AI-Powered Gene Editing Tool Open Sourced for Researchers

Profluent aims to democratize gene editing with new gene editing solution

Ben Wodecki, Jr. Editor

May 15, 2024

2 Min Read
Concept of treatment and adjustment of DNA molecule
Getty Images

Biotechnology company Profluent has open sourced an AI-powered gene editing system that would help researchers customize and develop genetic modifications across health care and agriculture.

Profluent developed the OpenCRISPR-1 system by training large language models on CRISPR-based gene editing data. The models would use the data to generate representations of proteins, which scientists could use to assist research into developing disease resistance in crops or improving medical treatments.

Gene editors are tough to develop, requiring vast troves of data and expert knowledge in genetics, computer science and an understanding of how multi-domain proteins, DNA and RNA interact with one another.

Profluent is attempting to democratize gene editing, enlisting the help of generative AI to enable researchers to improve protein engineering at scale.

The tool focuses on editing CRISPR-Cas9, a technique for editing genetic sequences found in bacteria. The CRISPR gene editing process is painstaking, with Profluent claiming its AI-powered gene-editing tool can explore possible sequence variations in what would take “many lifetimes” in just a matter of hours.

The open source release of Profluent’s AI gene editing tool provides wider access to a potentially powerful research tool. It can also be licensed for use in designing related commercial applications, according to the company.

Related:AI Boosts Gene Mutation Discovery In Search For Cures

“Attempting to edit human DNA with an AI-designed biological system was a scientific moonshot,” said Ali Madani, Profluent’s CEO and co-founder. “Our success points to a future where AI precisely designs what is needed to create a range of bespoke cures for disease. To spur innovation and democratization in gene editing, with the goal of pulling this future forward, we are open-sourcing the products of this initiative.”

Researchers previously demonstrated AI’s potential in the world of analyzing genes and related DNA structures.

Google DeepMind created AlphaFold which predicted structures for almost every protein known to science back in 2022.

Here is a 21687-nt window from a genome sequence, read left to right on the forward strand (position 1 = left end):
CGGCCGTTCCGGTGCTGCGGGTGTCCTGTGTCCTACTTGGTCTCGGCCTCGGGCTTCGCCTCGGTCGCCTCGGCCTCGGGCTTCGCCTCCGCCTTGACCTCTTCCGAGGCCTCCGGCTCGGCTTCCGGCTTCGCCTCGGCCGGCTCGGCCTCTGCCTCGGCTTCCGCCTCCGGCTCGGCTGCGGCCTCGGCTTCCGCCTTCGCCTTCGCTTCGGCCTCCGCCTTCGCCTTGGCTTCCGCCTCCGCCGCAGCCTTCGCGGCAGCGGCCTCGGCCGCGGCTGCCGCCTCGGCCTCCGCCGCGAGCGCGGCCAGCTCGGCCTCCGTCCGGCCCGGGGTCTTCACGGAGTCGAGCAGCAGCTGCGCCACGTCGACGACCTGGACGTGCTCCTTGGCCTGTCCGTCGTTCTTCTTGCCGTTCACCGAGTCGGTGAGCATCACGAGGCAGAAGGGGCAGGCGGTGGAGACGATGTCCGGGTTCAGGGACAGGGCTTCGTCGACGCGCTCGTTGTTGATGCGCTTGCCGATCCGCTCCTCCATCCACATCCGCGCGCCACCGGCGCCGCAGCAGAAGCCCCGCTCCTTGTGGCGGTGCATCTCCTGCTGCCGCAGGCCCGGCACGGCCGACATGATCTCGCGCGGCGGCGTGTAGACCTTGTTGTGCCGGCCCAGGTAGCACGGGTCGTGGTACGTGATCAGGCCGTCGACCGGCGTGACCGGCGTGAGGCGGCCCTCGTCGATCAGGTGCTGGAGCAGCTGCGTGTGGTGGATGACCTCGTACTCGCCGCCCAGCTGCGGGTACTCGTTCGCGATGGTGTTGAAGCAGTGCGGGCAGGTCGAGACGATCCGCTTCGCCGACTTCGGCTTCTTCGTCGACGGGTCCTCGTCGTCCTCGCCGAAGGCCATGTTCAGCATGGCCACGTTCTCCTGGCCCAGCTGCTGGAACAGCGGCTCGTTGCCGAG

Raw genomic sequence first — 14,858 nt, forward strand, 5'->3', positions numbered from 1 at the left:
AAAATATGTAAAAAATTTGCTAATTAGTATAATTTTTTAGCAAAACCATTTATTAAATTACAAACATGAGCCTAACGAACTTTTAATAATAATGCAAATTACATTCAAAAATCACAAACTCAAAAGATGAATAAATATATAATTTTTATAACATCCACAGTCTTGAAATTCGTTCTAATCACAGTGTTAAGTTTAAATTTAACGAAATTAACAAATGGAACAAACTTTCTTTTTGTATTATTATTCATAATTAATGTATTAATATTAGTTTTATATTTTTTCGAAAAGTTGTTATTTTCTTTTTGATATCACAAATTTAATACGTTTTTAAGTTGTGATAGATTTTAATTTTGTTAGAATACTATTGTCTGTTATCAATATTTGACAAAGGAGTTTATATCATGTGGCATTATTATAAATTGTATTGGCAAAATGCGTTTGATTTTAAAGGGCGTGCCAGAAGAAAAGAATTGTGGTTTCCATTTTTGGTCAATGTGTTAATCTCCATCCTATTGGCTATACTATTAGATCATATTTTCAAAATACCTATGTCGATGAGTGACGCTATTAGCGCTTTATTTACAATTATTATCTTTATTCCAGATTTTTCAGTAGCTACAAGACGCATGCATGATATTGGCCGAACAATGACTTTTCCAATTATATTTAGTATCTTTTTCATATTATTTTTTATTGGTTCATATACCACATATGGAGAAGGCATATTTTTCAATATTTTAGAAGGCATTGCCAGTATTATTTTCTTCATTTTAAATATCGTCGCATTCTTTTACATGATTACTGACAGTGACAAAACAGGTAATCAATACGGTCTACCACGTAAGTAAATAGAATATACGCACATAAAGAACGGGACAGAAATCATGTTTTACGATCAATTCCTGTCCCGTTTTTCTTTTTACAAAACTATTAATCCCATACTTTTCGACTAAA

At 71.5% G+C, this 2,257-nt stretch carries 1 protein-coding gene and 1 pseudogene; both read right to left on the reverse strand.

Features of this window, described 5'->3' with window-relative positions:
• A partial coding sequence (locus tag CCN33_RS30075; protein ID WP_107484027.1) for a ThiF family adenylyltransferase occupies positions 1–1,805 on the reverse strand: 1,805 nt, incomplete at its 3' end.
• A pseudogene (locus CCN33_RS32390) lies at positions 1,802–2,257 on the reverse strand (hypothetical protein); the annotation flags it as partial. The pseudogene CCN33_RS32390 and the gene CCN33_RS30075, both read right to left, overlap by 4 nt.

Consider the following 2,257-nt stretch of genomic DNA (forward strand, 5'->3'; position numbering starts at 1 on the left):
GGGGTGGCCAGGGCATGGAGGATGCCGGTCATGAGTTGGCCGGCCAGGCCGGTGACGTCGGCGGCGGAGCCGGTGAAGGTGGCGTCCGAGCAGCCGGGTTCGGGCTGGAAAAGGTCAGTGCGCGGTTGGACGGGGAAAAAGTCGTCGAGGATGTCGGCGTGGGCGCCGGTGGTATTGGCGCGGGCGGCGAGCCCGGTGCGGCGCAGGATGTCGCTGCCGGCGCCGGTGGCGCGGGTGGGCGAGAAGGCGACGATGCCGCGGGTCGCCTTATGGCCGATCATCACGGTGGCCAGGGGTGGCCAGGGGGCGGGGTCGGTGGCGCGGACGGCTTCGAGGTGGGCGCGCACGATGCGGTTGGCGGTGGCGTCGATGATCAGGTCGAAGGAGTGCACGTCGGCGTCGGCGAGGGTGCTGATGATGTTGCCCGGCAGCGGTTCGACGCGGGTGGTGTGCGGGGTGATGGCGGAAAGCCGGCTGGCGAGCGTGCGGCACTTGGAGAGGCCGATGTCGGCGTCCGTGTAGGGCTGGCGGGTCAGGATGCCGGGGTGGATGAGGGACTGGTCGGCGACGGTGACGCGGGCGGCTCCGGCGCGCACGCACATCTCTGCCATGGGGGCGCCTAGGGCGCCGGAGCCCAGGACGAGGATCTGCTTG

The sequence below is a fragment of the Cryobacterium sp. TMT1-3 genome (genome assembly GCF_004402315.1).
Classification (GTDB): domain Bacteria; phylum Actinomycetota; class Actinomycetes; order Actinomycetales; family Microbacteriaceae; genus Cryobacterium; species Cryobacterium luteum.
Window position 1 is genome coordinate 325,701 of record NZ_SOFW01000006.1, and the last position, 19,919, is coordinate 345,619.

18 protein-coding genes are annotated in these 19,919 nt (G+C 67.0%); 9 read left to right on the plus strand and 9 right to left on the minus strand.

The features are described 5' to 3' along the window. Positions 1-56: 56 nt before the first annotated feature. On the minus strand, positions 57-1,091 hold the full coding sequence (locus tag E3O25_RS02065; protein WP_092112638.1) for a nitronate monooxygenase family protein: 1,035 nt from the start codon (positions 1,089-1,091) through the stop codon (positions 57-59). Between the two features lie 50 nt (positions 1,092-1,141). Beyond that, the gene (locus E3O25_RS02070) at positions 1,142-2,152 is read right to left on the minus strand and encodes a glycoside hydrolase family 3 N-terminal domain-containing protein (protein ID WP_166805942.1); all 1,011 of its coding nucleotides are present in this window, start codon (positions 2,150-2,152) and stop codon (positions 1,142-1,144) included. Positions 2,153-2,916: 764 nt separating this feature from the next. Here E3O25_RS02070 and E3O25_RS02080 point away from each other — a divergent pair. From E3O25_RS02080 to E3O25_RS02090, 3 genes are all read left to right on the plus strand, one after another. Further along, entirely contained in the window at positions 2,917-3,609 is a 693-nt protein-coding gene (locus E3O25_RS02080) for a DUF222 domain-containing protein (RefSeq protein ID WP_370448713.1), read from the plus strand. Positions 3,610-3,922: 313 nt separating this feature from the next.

Meta also developed a protein-folding model, ESMFold, which was 60 times faster than DeepMind’s AlpahFold, though the Facebook parent has since shuttered its entire genetic-focused project as the company refocused its generative AI efforts towards more commercially lucrative efforts.

Founded in 2022, California-based Profluent is developing generative AI models to design and validate proteins for use in biomedicine and drug discovery.

Profluent claims OpenCRISPR-1 is the first AI gene editor freely available to license for both ethical research and commercial uses.

Related:Meta Lays Off Team Behind Revolutionary Protein-folding Model

The company opted to open source the model with hopes to lower gene editing development costs and reduce the barrier to entry for researchers looking to develop CRISPR-based technologies.

“[The] announcement is a watershed moment and the beginning of what we hope will be an iterative process as we embark on this next generation of building genetic medicines,” said Peter Cameron, Profluent’s head of gene editing. “We encourage the gene editing community to pressure test OpenCRISPR-1.”

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ChatGPT / Generative AI

About the Author(s)

Ben Wodecki

Jr. Editor

Ben Wodecki is the Jr. Editor of AI Business, covering a wide range of AI content. Ben joined the team in March 2021 as assistant editor and was promoted to Jr. Editor. He has written for The New Statesman, Intellectual Property Magazine, and The Telegraph India, among others. He holds an MSc in Digital Journalism from Middlesex University.

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